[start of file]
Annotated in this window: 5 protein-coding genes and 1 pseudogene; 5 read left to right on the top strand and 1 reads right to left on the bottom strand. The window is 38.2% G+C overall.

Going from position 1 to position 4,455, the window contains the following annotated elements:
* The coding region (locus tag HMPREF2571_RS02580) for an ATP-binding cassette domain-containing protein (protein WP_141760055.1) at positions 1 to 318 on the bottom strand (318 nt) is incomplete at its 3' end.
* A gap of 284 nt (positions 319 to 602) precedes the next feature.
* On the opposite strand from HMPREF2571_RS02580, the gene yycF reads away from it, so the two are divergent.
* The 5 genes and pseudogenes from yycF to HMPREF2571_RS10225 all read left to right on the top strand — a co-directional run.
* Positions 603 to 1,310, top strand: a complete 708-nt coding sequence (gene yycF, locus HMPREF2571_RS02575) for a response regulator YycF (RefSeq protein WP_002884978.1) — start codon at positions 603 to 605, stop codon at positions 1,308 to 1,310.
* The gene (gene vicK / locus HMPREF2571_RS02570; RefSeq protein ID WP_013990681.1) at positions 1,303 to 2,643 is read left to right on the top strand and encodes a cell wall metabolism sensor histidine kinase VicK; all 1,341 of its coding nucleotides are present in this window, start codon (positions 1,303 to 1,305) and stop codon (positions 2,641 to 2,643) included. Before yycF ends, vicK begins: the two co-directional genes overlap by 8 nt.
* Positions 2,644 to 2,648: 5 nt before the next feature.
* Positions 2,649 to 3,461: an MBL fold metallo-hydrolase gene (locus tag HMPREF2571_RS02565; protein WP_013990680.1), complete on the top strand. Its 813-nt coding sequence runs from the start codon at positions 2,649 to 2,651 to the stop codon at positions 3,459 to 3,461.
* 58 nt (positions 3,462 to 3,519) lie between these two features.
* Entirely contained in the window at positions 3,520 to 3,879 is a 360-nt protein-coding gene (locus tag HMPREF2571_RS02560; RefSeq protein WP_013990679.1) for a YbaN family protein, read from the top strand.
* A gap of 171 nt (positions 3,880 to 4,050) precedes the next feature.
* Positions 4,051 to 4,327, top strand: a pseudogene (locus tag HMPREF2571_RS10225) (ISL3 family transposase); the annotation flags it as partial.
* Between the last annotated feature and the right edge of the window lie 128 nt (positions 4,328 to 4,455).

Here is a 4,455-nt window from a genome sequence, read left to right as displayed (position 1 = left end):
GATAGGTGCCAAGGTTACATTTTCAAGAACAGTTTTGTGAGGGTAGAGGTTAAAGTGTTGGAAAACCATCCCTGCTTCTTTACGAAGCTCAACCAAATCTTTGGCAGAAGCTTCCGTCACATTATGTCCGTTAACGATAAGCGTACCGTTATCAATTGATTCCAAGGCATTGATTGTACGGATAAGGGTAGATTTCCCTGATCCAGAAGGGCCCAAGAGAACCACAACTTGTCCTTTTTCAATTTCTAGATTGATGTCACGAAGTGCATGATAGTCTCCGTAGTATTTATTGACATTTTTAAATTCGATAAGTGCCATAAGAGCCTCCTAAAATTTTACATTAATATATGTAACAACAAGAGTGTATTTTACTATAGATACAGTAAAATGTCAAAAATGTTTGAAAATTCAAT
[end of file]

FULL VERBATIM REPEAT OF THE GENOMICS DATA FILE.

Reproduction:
Annotated in this window: 5 protein-coding genes and 1 pseudogene; 5 read left to right on the top strand and 1 reads right to left on the bottom strand. The window is 38.2% G+C overall.

Going from position 1 to position 4,455, the window contains the following annotated elements:
* The coding region (locus tag HMPREF2571_RS02580) for an ATP-binding cassette domain-containing protein (protein WP_141760055.1) at positions 1 to 318 on the bottom strand (318 nt) is incomplete at its 3' end.
* A gap of 284 nt (positions 319 to 602) precedes the next feature.
* On the opposite strand from HMPREF2571_RS02580, the gene yycF reads away from it, so the two are divergent.
* The 5 genes and pseudogenes from yycF to HMPREF2571_RS10225 all read left to right on the top strand — a co-directional run.
* Positions 603 to 1,310, top strand: a complete 708-nt coding sequence (gene yycF, locus HMPREF2571_RS02575) for a response regulator YycF (RefSeq protein WP_002884978.1) — start codon at positions 603 to 605, stop codon at positions 1,308 to 1,310.
* The gene (gene vicK / locus HMPREF2571_RS02570; RefSeq protein ID WP_013990681.1) at positions 1,303 to 2,643 is read left to right on the top strand and encodes a cell wall metabolism sensor histidine kinase VicK; all 1,341 of its coding nucleotides are present in this window, start codon (positions 1,303 to 1,305) and stop codon (positions 2,641 to 2,643) included. Before yycF ends, vicK begins: the two co-directional genes overlap by 8 nt.
* Positions 2,644 to 2,648: 5 nt before the next feature.
* Positions 2,649 to 3,461: an MBL fold metallo-hydrolase gene (locus tag HMPREF2571_RS02565; protein WP_013990680.1), complete on the top strand. Its 813-nt coding sequence runs from the start codon at positions 2,649 to 2,651 to the stop codon at positions 3,459 to 3,461.
* 58 nt (positions 3,462 to 3,519) lie between these two features.
* Entirely contained in the window at positions 3,520 to 3,879 is a 360-nt protein-coding gene (locus tag HMPREF2571_RS02560; RefSeq protein WP_013990679.1) for a YbaN family protein, read from the top strand.
* A gap of 171 nt (positions 3,880 to 4,050) precedes the next feature.
* Positions 4,051 to 4,327, top strand: a pseudogene (locus tag HMPREF2571_RS10225) (ISL3 family transposase); the annotation flags it as partial.
* Between the last annotated feature and the right edge of the window lie 128 nt (positions 4,328 to 4,455).

Here is a 4,455-nt window from a genome sequence, read left to right as displayed (position 1 = left end):
GATAGGTGCCAAGGTTACATTTTCAAGAACAGTTTTGTGAGGGTAGAGGTTAAAGTGTTGGAAAACCATCCCTGCTTCTTTACGAAGCTCAACCAAATCTTTGGCAGAAGCTTCCGTCACATTATGTCCGTTAACGATAAGCGTACCGTTATCAATTGATTCCAAGGCATTGATTGTACGGATAAGGGTAGATTTCCCTGATCCAGAAGGGCCCAAGAGAACCACAACTTGTCCTTTTTCAATTTCTAGATTGATGTCACGAAGTGCATGATAGTCTCCGTAGTATTTATTGACATTTTTAAATTCGATAAGTGCCATAAGAGCCTCCTAAAATTTTACATTAATATATGTAACAACAAGAGTGTATTTTACTATAGATACAGTAAAATGTCAAAAATGTTTGAAAATTCAAT